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Sacrifice Sinks and Sofas For Tents and Tarps
BY Mick Pflug
Stray from the RV and go camping?! What is the point of possessing a recreation vehicle if it's merely going to become a means of transportation from campsite to campsite? Yet, occasionally, in the midst of your RV adventure, when you're searching to get off the beaten path and you're ready (as ready as you'll ever be) to sacrifice the porcelain sink and domestic fridge for a nylon tent and mummy sleeping bag, you rough it and go tent camping.
You've been RVing for a number of months, seasons and/or years and you want to camp and sleep in a tent. There are a few preparations you need to make before taking this adventure au naturale. I've narrowed it down to two E's you need to be conscious of: the environment (weather, wildlife, terrain, etc.) and equipment (camping gear, food, clothing, etc.).
The environment encompasses weather (such as wind, rain, extreme temperatures) and nature (such as plant life, animals, terrain - mountains, streams) that you will encounter on your particular camping journey.
It's crucial to be aware of the environment in which you camp. Knowing what wild animals, poisonous plant life and natural obstacles (mountains, rivers) inhabit and exist in the area are important. As such, you have to find out what to do about them and what not to do. For example, when camping along the banks of the St. John's River in Seminole County, Florida, it's a good idea to set up your tent at least 30-40 feet away front the alligator-populated shoreline. It's also a good idea to remember that if not provoked in some way, alligators will not attack humans. Yet, this is all part of learning about the environment and being prepared for situations that may occur.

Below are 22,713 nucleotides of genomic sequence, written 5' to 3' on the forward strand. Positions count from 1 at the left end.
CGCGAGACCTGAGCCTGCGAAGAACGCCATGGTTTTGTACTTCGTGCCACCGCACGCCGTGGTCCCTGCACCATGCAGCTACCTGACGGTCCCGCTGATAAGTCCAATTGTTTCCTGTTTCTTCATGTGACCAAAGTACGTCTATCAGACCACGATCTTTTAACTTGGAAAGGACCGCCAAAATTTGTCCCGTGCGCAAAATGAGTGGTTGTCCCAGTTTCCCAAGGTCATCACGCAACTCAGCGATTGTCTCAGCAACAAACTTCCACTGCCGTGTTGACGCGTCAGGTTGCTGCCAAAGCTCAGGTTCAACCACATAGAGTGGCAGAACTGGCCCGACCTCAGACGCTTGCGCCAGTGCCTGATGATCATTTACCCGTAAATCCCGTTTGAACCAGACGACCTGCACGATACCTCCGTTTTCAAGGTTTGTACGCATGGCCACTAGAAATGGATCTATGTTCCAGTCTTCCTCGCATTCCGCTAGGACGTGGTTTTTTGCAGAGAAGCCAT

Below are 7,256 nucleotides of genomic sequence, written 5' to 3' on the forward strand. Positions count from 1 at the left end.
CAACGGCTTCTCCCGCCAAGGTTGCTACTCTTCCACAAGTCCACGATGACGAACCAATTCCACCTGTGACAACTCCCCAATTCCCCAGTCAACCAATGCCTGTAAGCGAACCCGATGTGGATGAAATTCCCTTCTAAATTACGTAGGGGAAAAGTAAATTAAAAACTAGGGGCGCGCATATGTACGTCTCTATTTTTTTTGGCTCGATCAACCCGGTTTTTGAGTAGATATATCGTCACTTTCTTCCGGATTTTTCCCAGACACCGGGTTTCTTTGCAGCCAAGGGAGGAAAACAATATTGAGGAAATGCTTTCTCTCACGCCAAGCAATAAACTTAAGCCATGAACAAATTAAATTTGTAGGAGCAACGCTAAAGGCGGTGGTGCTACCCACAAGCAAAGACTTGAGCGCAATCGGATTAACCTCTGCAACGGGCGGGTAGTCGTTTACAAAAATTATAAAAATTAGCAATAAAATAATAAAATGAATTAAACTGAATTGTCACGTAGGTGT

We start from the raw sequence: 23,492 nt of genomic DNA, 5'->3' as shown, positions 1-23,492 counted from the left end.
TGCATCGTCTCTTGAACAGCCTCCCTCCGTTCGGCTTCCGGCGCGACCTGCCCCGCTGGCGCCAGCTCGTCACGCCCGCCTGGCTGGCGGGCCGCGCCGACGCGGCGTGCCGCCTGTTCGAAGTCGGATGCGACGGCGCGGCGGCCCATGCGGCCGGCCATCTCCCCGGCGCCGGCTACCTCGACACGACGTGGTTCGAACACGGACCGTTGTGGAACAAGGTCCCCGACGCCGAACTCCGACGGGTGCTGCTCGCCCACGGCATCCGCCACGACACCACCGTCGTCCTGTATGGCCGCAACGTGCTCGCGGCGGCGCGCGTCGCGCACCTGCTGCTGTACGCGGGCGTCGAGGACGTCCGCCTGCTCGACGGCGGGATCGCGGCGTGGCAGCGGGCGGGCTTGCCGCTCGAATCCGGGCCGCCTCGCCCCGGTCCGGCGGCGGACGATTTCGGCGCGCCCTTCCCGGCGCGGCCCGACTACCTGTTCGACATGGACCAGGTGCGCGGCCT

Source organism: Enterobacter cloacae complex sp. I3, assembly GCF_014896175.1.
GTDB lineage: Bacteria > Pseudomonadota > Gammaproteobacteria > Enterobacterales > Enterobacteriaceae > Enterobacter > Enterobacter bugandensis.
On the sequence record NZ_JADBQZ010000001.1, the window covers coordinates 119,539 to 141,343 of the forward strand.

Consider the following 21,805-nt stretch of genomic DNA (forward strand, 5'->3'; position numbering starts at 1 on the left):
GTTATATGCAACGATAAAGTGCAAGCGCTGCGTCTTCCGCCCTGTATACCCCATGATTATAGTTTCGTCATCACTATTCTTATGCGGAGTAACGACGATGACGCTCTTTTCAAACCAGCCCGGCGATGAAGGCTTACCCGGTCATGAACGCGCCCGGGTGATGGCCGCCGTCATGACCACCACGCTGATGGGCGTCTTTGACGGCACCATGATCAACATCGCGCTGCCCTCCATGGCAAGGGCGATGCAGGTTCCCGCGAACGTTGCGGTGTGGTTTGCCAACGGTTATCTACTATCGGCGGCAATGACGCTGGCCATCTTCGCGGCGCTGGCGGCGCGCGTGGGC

In addition to being aware of the plant and animal life, it's beneficial to know, as best as possible, what the weather will/could be so that you can be prepared with appropriate gear. For example, if you plan to camp in Door County, Wisconsin in September, the days can reach in the upper 80s, yet the nights can get as low as 30° - all within a 24-hour period. Knowing the geographic location, you can be prepared for drastic weather changes. This can also assist you, aside from giving you and your family comfort and safety, in gaining respect for your natural surroundings.
Equipment remains crucial in any camping excursion. As RVers, you know that proper vehicle equipment is essential for safety and comfort. It's twice as important when camping away from the mainstream because its you against the elements and environment. After deciding that you want to temporarily stray from the RV, and you know the place you want to camp (and you're aware of the natural surroundings), the next step is securing the appropriate equipment.
Without spending a lot of money and time purchasing gear that you perhaps are unsure if its the right stuff for you, I suggest getting the basics (either through purchasing or borrowing): a tent, sleeping bags, a pocket knife, water jugs, a basic cooking stove, rain ponchos and other essentials, and practice. Yes, practice. Practice setting up the tent. Practice cooking. Practice making meals that are easy to prepare, inexpensive, lightweight (and tasty) and will provide you with appropriate nutrients to keep you going and give you the energy you need. Rice cakes with peanut butter and dried apples may be lightweight and seem ideal, but would you really want to eat them for an entire weekend? (Much less an entire meal?!)
This way, when it rains, you'll know what type of rain gear is suitable, and how much (or not) the tent leaks, if your sleeping bags keep you warm enough and what else you might need on your trip, without discovering you forgot water jugs in the midst of the Grand Canyon.
You can do this in your backyard, or even at a tent site in the campground in which you're RVing and pretend that you're truly "roughing it." Do this a few times and you'll learn what you need and what you don't before you get miles away from society. However, just a few light camping excursions doesn't mean that you are ready for a four-day hike in the heart of the Smokies, either. But recognizing your camping environment and the proper equipment needed for light camping weekends may convince you that straying from the RV and sleeping in a tent doesn't have to be as painful as it seems - it can be a fun adventure getting away from the "beaten path."
Excerpted from Woodall's Monthly Regional RV/Camping Publications.